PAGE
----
Of course, it's a minor flaw that some themed levels are repeated a couple times throughout- you'll get two snow levels, two swimming levels, two flying levels, etc. Luckily they all offer a unique set of challenges that keeps it innovative and fresh. The six stars in each world all are collected through a unique task, whether it be returning a baby penguin to its mother or beating a time trial record or capturing an escaped monkey or defeating the world's boss or finding a hidden area or simply making it to the desired goal point. Very rarely will you get bored, and the fast-paced nature of the game makes it all the more addicting when you fail. You'll think to yourself, "I ALMOST had it that time- one more try!" Such is good gameplay.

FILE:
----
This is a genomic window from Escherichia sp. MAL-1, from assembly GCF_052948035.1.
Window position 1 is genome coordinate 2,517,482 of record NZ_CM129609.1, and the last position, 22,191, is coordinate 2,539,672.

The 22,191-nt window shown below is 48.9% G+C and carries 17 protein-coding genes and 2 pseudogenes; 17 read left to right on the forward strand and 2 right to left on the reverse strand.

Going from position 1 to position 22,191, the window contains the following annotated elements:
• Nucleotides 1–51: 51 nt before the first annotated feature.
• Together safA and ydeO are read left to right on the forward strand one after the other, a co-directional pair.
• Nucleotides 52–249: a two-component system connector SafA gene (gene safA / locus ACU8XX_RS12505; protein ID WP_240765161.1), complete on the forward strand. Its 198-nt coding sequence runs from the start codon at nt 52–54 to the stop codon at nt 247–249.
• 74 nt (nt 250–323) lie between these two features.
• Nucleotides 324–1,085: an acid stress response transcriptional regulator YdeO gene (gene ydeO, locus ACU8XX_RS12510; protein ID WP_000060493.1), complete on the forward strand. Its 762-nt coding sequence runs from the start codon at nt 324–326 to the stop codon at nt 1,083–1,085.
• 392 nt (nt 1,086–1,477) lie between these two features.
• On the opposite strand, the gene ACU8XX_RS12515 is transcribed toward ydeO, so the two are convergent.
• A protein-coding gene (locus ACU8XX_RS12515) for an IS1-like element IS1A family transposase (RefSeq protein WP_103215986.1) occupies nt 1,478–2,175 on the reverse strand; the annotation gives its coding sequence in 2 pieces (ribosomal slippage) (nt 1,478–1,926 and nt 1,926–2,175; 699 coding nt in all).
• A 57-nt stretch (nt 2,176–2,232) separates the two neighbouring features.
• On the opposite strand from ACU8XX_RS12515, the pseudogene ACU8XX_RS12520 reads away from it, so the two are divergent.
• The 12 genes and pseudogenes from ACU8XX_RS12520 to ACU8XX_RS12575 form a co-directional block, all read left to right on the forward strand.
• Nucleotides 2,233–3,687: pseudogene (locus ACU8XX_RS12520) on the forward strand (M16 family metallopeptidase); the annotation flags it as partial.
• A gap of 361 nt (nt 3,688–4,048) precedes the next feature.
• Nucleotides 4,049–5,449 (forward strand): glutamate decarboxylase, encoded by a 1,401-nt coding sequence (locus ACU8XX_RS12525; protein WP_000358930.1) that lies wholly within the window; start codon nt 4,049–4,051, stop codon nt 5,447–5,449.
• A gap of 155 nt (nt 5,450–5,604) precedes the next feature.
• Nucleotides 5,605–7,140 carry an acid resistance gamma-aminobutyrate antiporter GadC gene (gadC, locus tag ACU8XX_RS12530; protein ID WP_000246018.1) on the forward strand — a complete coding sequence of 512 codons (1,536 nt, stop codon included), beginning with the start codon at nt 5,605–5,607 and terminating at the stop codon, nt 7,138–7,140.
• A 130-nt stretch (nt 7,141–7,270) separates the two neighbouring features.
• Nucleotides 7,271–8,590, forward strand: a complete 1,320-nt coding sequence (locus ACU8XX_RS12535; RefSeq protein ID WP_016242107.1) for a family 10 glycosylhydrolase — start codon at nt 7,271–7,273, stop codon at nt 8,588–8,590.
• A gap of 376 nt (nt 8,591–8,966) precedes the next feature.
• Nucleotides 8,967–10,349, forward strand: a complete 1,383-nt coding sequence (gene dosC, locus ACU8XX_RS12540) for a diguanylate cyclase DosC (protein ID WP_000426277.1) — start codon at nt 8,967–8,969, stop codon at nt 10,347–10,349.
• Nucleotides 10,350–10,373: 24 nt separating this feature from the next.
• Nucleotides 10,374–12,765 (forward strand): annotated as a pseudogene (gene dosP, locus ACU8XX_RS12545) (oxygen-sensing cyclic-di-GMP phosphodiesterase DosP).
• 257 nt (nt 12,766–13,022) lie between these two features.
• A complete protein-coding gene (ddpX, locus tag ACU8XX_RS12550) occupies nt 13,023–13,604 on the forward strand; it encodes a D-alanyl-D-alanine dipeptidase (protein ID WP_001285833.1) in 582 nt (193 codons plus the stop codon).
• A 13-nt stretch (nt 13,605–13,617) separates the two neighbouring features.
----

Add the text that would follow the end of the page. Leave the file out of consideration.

And what become of your time and effort of 120 total stars? Sadly, not as much as there COULD be, though you DO get access to the roof, a flight cap outside, and a cameo from Yoshi. In some ways, that's a disappointing finale. On the other hand, the road you take there is fun in and of itself, so this can be forgiven. Plus, this game is just plain fun to replay, by visiting the worlds you've already completed and just messing around. As you'll find out, there are certain easter eggs when you completely finish, which also helps the longevity (such as the racer penguin gaining weight).
5) Overall. Super Mario 64 helped sell a bunch of N64s when it debuted in 1996, and with good reason: It has helped maintain the classic Mario brand of gameplay while propelling it into 3D. It definitely deserves applause for that, as not all video game franchises have managed such a feat (Bubsy 3D for one). On top of that, it is one of the best titles for the system. You can find this game for a cheap price now that the Nintendo 64 went bust; do yourself a favor and nab it.
Reviewer's Score: 9/10 | Originally Posted: 09/23/05